California connotes summer fun across a range of big-city social scenes and quiet/idyllic natural environments. Residents and tourists love to flock to the sandy beaches of the Pacific Coast, but they equally veer towards the many acclaimed national parks and scenic trails in the shadows of major mountain ranges. Along the way, there are plenty of organic and artificial lakes that can be great for a peak-heat dip, casting a bobber, whipping around on a boat, or simply enjoying its magnetism while keeping to the comfort of the surrounding shores. This paints an appealing picture, but it is also worth noting the abundance of local snake populations that may give some people reason to pause.
According to the California Department of Fish and Wildlife, there are nearly 50 species of native snakes, plus there are a good number of invasive serpents that can be tricky to account for. These cold-blooded reptiles thrive on sun-soaked dryland, but they are also excellent swimmers, and can be commonly spotted in shallow bodies of water. So enjoy the lakes this summer, but keep an eye out for those little bopping heads when visiting these six entries.
Lake Tahoe is one of the largest high-altitude lakes in the United States, and with a depth of 6,229-feet, it is the second-deepest in the nation (behind Oregon's Crater Lake). Along with its immensity, Lake Tahoe is revered for its crystal clear waters and stunning panorama views of the Sierra Nevada mountain range. While neighboring Nevada shares some of the action, the majority of its shoreline resides in Northeastern California. And while summer tourists bring a lot of energy to this 191-square-mile beauty, serpents are still able to find undisturbed sections for a dip. Rattlesnakes (Great Basin and Western Diamondback) are the noteworthy venomous species to be mindful of. However, they do not usually behave aggressively while in the water. The common water snake and garter snakes are two of the non-threatening slitherers that visitors can expect to find in and around the lake.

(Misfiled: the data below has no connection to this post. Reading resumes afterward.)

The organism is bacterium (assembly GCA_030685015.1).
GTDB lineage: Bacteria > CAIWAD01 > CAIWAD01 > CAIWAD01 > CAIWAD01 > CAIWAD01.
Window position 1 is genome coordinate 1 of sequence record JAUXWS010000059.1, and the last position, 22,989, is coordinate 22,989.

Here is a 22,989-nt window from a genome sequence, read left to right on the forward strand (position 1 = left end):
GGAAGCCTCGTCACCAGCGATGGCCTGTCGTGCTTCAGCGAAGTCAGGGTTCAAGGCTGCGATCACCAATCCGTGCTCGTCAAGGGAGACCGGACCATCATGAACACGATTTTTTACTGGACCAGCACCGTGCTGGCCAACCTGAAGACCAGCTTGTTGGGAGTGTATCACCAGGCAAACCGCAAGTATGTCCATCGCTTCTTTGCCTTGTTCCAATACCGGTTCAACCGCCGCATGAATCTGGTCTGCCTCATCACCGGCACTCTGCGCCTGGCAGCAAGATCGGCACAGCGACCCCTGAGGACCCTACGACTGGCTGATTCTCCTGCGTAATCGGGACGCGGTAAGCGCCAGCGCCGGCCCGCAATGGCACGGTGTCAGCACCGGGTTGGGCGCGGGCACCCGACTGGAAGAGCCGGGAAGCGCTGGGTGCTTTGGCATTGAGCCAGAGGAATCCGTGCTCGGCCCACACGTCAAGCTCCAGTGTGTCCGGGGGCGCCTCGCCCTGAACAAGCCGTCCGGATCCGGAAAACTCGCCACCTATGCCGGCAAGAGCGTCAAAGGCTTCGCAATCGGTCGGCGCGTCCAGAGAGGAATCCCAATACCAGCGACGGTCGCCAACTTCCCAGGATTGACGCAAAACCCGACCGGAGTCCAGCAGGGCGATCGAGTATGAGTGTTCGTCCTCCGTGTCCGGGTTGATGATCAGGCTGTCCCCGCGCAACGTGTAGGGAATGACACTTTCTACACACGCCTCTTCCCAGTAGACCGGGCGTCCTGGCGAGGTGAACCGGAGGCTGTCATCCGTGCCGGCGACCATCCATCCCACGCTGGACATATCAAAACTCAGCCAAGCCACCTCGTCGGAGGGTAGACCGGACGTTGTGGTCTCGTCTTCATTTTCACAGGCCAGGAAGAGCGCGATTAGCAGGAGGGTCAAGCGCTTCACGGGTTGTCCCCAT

Machado Lake is a 31-acre urban pond, originally designed for flood control and irrigation for the greater Los Angeles region. This little man-made construction sits in Ken Malloy Harbor Regional Park, in South Los Angeles' Harbor City neighborhood, right next to Los Angeles Harbor College. Recently, in 2017, the Machado Lake Ecosystem Rehabilitation Project was completed. This much-needed restoration mission removed built-up sediment from the bottom of the lake, installed trash-removing devices, and eliminated many other pollutants while also oxygenating the water (which helped remove algae blooms, and boost the viability of the habitat). Machado Lake is now a healthier environment for humans, but also for the Southern water snakes that have made their way into this community swimming hole – most likely the multi-generational products of former pets illegally sprung loose.